25. Kim J (1993) Supervenience and mind. Cambridge University Press, CambridgeCrossRefGoogle Scholar
  26. Kim J (2005) Physicalism or something near enough. Princeton University Press, PrincetonGoogle Scholar
  27. Kirk R (1974) Zombies vs materialists. Proc Aristot Soc (Suppl Vol) 48:135–152CrossRefGoogle Scholar
  28. Kripke SA (1963a) Semantical analysis of modal logic i: normal modal propositional calculi. Zeitschrift für mathematische Logik und Grundlagen der Mathematik 9:67–96CrossRefGoogle Scholar
  29. Kripke SA (1963b) Semantical considerations on modal logic. Acta Philos Fenn 16:83–94Google Scholar
  30. Kripke SA (1980) Naming and necessity. Harvard University Press, CambridgeGoogle Scholar
  31. Leuenberger S (2008) Ceteris absentibus physicalism. In: Zimmerman DW (ed) Oxford studies in metaphysics. Oxford University Press, Oxford, pp 145–170Google Scholar
  32. Levine J (2001) Purple haze: the puzzle of consciousness. Oxford University Press, OxfordCrossRefGoogle Scholar
  33. Lewis DK (1983) New work for a theory of universals. Australas J Philos 61:343–377CrossRefGoogle Scholar
  34. Linsky L (ed) (1971) Reference and modality. Oxford University Press, OxfordGoogle Scholar
  35. Loux MJ (ed) (1979) The possible and the actual. Cornell University Press, IthacaGoogle Scholar
  36. Lynch MP (2004) Zombies and the case of the phenomenal pickpocket. Synthese 149:37–58Google Scholar
  37. Marcus E (2004) Why zombies are inconceivable. Australas J Philos 82(3):477–490CrossRefGoogle Scholar
  38. Marton P (1998) Zombies vs. materialists: the battle for conceivability. Southwest Philos Rev 14:131–138CrossRefGoogle Scholar
  39. McDermott M (1999) Counterfactuals and access points. Mind 108(430):291–334CrossRefGoogle Scholar
  40. McGinn C (2004) Consciousness and its objects. Oxford University Press, OxfordCrossRefGoogle Scholar
  41. Melnyk A (2001) Physicalism unfalsified: chalmers’s inconclusive conceivability argument. In: Gillett C, Loewer B (eds) Physicalism and its discontents. Cambridge University Press, CambridgeGoogle Scholar
  42. Mitchell SD (2003) Biological complexity and integrative pluralism. Cambridge University Press, CambridgeCrossRefGoogle Scholar
  43. Papineau D (2002) Thinking about consciousness. Oxford University Press, OxfordCrossRefGoogle Scholar
  44. Piccinini G (2003) Epistemic divergence and the publicity of scientific methods. Stud Hist Philos Sci 34(3):597–612CrossRefGoogle Scholar
  45. Polger TW (2000) Zombies explained. In: Ross D, Brook A, Thompson D (eds) Dennett’s philosophy: a comprehensive assessment. MIT Press, Cambridge, pp 259–286Google Scholar
  46. Rescher N, Brandom RB (1979) The logic of inconsistency: a study in non-standard possible-world semantics and ontology. Rowman and Littlefield, TotowaGoogle Scholar
  47. Rowlands M (2001) The nature of consciousness. Cambridge University Press, CambridgeCrossRefGoogle Scholar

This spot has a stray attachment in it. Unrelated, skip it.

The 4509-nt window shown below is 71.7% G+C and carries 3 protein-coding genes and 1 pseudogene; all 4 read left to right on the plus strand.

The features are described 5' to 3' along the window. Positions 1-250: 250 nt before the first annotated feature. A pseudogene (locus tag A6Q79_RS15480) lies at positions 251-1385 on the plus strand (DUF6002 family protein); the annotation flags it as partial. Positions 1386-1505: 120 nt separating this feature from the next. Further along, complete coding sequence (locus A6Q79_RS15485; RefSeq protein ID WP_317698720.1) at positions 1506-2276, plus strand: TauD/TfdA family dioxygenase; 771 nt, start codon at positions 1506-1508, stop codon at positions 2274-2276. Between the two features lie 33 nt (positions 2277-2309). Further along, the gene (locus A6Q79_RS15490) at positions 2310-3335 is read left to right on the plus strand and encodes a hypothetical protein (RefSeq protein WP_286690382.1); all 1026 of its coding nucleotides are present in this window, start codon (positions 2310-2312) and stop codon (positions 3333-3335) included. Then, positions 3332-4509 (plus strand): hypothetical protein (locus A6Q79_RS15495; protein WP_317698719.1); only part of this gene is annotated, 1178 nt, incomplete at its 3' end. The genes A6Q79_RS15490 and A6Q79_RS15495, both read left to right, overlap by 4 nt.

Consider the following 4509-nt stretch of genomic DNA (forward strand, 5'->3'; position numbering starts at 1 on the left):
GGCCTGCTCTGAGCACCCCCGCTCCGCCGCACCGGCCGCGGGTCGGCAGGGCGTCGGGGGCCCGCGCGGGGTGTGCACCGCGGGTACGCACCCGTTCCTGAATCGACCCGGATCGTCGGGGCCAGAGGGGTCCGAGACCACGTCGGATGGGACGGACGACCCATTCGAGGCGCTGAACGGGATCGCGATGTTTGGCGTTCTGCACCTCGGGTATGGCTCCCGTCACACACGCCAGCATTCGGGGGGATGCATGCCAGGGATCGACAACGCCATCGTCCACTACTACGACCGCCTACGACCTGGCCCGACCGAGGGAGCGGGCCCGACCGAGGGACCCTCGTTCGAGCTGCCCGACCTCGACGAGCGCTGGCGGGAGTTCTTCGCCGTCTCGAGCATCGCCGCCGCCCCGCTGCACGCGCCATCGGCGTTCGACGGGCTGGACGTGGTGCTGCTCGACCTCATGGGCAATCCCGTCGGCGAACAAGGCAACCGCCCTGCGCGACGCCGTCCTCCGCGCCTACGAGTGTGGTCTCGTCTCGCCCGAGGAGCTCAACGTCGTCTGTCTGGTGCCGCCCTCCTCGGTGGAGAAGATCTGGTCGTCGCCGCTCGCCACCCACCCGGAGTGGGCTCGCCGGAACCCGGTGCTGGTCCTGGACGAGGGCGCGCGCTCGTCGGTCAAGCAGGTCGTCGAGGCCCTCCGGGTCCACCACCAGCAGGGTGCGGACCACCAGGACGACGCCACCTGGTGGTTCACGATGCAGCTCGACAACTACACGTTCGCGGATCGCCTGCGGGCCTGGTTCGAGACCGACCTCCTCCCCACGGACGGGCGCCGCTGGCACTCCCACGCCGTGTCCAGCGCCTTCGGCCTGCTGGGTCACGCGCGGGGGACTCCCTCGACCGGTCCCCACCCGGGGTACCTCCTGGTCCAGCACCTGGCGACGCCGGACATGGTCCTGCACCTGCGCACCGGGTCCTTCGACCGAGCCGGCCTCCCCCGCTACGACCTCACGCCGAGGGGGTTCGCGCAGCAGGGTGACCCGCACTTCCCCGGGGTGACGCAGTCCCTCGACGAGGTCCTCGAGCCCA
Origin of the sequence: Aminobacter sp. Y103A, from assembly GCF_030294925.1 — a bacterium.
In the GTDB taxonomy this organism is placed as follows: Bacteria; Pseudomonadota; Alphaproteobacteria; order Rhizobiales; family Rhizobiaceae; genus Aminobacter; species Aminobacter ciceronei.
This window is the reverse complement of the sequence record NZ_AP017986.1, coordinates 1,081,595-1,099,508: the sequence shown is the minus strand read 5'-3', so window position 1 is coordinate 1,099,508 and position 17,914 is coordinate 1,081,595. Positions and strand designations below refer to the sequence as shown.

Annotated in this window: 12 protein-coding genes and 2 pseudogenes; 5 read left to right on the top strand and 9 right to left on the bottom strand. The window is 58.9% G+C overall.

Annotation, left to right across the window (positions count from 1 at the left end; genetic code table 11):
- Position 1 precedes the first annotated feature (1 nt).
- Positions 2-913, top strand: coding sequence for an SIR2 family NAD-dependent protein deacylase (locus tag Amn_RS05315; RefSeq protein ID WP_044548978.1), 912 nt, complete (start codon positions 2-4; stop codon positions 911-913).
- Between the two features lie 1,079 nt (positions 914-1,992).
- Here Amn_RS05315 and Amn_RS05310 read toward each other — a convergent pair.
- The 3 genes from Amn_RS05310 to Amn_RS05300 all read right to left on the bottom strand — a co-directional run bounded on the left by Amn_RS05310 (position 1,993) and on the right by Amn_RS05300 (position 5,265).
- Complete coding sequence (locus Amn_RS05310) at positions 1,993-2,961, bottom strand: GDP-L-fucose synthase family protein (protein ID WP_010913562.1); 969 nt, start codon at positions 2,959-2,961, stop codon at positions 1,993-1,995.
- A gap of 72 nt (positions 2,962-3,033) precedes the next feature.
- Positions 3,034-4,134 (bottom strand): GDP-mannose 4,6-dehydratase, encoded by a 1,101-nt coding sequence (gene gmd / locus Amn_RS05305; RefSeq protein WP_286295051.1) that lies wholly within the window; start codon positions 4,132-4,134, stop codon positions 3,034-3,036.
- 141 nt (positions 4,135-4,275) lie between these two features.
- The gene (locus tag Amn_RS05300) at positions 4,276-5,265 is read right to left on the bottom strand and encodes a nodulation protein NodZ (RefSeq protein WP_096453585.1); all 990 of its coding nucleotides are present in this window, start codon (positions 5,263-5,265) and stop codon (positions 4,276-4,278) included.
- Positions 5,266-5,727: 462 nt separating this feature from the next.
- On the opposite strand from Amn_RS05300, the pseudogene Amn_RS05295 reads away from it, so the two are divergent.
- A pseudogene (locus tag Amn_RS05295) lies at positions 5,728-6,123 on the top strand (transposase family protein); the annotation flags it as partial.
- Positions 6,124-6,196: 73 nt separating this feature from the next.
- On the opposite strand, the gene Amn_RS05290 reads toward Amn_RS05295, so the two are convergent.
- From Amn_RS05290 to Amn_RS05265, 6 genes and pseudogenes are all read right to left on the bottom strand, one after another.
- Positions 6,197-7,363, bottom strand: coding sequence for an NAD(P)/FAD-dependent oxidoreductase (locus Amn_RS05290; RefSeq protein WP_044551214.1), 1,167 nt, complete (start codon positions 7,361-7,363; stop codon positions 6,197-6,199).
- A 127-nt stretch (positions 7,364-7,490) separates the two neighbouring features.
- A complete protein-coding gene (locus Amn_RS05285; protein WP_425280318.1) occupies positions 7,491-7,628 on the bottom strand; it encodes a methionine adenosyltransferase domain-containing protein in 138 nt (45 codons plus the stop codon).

48. Salmon N (1989) The logic of what might have been. Philos Rev 98(1):3–34CrossRefGoogle Scholar
  49. Searle JR (1992) The rediscovery of the mind. MIT Press, CambridgeGoogle Scholar
  50. Stalnaker R (2002) What is it like to be a Zombie? In: Szabó Gendler T, Hawthorne J (eds) Conceivability and possibility. Clarendon Press, Oxford, pp 385–400Google Scholar
  51. Stoljar D (2001) The conceivability argument and two conceptions of the physical. Philos Perspect 13:393–413Google Scholar
  52. Stoljar D (2005) Physicalism and phenomenal concepts. Mind Lang 20(5):469–494CrossRefGoogle Scholar
  53. Stoljar D (2006) Zombies and actors. In: Byrne A, Jarvis Thomson J (eds) Content and modality: themes from the philosophy of Robert Stalnaker. Oxford University Press, OxfordGoogle Scholar
  54. Sturgeon S (2000) Matters of mind: consciousness, reason and nature. Routledge, LondonGoogle Scholar
  55. Tennant N, Jackson F (1994) Logic and physicalism. In: Casati R, Smith B, White G (eds) Philosophy and the cognitive sciences: proceedings of the 16th international wittgenstein symposium. Hölder-Pichler-Tempsky, Vienna, pp 113–126Google Scholar
  56. Wedgewood R (2000) The price of non-reductive physicalism. Nous 34(3):400–421CrossRefGoogle Scholar
  57. Wilson J (1999) How superduper does a physicalist supervenience need to be? Philos Q 49:33–52CrossRefGoogle Scholar
  58. Wilson J (2005) Supervenience-based formulations of physicalism. Nous 29:426–459CrossRefGoogle Scholar
  59. Worley S (2003) Conceivability, possibility, and physicalism. Analysis 63(1):15–23CrossRefGoogle Scholar
  60. Yablo S (1999) Concepts and consciousness. Philos Phenomenol Res 59:455–463CrossRefGoogle Scholar
  61. Yablo S (2002) Coulda, woulda, shoulda. In: Szabó Gendler T, Hawthorne J (eds) Conceivability and possibility. Clarendon Press, Oxford, pp 441–492Google Scholar

Copyright information

© Springer Science+Business Media Dordrecht 2015

Authors and Affiliations

  1. 1.Department of Philosophy, Center for NeurodynamicsUniversity of Missouri – St. LouisSt. LouisUSA

Personalised recommendations